The Commander Islands of Far Eastern Russia were so remote that it took news of the revolution of 1917 six years to reach them. The verdant archipelago is named for Commander Vitus Bering, who charted the Kamchatka region during two heroic expeditions before perishing there with his crew in 1741. We find their graves on lonely Bering Island before sailing on to Nikol'skoye, the islands' only settlement. Here, the ageing wooden walls have been sandpapered thin by the blast of Arctic winds. The seas around, however, remain a trove of minke whales, orcas and seals. As we kayak along the coast a sea otter swims by on its back with a baby propped on its belly.
There is much more to the 922 Solomon Islands than World War II wrecks and tales of JFK. To the far north of the Solomons' sprawling waterworld sits Isabel Island; in turn, floating off its north coast is tiny, jungle-clad Papatura whose one tourist resort invites you to "step off the map" (and the Wi-Fi grid). Tranquillity, time-to-spare and fishing are the parameters of bungalow life in this place where more than five people in the surf line-up is considered "almost crowded".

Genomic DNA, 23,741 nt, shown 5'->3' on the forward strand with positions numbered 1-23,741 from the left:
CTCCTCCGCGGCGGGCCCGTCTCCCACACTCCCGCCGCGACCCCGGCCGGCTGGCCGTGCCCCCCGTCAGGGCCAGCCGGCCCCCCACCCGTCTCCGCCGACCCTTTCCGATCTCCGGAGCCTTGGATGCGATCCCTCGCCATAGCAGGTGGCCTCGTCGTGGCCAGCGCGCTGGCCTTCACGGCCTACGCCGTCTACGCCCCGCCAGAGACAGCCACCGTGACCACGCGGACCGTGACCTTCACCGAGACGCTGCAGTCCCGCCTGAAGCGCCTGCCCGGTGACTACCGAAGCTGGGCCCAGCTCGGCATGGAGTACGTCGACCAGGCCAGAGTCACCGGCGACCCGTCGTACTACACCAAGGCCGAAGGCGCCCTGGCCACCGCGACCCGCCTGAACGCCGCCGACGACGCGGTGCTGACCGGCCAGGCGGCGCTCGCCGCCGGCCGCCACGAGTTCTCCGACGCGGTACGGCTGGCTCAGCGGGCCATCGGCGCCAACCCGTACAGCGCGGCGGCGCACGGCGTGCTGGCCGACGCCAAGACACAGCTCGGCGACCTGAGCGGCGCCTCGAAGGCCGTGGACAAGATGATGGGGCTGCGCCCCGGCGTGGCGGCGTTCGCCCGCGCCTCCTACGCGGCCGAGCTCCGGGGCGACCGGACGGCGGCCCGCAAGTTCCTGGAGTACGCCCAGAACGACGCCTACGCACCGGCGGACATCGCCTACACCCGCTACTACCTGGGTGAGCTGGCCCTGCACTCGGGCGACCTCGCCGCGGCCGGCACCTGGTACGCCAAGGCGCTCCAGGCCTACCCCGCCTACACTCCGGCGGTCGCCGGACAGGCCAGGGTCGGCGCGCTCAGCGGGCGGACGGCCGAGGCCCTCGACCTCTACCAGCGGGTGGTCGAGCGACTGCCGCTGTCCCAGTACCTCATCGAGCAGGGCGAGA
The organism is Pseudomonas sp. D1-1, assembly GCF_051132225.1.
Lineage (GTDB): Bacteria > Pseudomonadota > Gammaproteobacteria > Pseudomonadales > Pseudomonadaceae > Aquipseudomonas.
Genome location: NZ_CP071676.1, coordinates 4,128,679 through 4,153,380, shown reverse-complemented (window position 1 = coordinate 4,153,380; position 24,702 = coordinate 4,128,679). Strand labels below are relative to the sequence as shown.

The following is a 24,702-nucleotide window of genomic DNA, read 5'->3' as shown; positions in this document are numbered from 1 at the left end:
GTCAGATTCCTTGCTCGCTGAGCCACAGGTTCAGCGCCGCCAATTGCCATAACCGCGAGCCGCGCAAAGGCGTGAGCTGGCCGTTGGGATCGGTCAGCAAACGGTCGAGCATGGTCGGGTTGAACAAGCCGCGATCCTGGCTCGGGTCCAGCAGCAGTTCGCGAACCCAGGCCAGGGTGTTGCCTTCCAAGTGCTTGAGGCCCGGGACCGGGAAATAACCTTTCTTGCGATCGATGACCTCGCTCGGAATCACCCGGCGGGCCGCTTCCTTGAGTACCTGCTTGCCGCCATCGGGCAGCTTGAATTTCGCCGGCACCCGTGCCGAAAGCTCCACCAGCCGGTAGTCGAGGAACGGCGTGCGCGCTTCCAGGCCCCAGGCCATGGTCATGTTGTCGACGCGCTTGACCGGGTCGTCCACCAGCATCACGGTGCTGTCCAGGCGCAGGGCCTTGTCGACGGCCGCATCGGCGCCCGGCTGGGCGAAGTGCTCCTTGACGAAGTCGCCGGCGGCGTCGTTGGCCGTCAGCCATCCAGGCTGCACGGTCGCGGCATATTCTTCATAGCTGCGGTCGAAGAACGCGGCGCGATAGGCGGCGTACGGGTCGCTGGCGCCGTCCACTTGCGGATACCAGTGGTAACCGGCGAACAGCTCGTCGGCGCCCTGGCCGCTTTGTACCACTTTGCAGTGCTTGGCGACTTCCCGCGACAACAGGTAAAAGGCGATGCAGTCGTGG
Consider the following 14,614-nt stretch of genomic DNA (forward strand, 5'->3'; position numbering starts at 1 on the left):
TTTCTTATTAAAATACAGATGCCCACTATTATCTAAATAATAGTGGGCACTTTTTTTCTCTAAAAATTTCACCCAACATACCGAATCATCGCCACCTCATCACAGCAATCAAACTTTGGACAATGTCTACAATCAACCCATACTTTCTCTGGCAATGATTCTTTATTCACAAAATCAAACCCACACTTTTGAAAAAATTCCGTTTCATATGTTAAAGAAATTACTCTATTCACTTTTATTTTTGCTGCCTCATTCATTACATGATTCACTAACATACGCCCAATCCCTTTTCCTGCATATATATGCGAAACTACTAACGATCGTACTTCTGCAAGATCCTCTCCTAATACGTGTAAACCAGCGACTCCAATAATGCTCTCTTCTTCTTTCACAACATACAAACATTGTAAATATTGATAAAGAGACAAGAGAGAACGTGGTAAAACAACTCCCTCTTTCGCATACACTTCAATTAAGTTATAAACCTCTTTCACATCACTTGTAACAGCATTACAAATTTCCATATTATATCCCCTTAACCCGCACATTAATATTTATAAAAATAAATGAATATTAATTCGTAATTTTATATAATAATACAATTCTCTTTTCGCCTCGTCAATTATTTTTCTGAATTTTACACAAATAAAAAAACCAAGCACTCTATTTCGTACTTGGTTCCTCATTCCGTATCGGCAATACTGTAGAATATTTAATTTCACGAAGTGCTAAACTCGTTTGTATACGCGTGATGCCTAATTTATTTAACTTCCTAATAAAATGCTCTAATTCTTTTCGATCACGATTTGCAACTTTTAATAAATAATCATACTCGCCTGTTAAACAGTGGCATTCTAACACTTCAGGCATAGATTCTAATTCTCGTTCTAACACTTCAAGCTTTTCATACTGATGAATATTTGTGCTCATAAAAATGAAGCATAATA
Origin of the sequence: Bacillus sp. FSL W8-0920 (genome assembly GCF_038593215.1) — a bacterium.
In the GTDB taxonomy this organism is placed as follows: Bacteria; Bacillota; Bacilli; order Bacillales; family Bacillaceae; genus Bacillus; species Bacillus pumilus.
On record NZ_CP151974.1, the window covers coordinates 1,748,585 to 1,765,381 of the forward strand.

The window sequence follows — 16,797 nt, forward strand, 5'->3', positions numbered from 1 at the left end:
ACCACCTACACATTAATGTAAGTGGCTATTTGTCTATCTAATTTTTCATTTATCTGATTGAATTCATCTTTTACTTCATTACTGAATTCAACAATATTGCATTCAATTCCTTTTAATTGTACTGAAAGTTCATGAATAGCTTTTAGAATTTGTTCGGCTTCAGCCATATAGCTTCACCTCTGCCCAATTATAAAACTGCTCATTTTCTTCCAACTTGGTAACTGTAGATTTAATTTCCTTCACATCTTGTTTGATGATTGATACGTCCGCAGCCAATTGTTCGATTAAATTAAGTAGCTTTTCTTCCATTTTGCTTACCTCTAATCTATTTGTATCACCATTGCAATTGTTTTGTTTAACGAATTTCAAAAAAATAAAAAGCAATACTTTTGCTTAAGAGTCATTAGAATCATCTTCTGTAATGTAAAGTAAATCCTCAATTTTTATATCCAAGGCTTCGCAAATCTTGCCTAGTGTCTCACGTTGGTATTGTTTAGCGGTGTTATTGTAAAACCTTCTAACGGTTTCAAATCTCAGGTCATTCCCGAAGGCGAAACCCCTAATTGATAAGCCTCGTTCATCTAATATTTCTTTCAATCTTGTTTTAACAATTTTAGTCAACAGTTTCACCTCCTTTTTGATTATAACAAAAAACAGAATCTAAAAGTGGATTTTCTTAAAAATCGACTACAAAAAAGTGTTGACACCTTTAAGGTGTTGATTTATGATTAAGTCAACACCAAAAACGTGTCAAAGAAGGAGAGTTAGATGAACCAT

Santiago, largest of the 10 volcanic dots of the Cape Verde Islands, sits off West Africa and contemplates a glorious past. Its town of Ribeira Grande, established in 1462, was Europe's first permanent settlement in the tropics and was for a time the second richest city in Portugal's huge colonial empire. It has since shrunk to a village (now called Cidade Velha) but is still home to the World Heritage-listed Fort Real de Sao Filipe. Say a quick prayer (as both Christopher Columbus and Vasco da Gama did) in its Our Lady of the Rosary chapel, built in 1495, the world's oldest colonial church.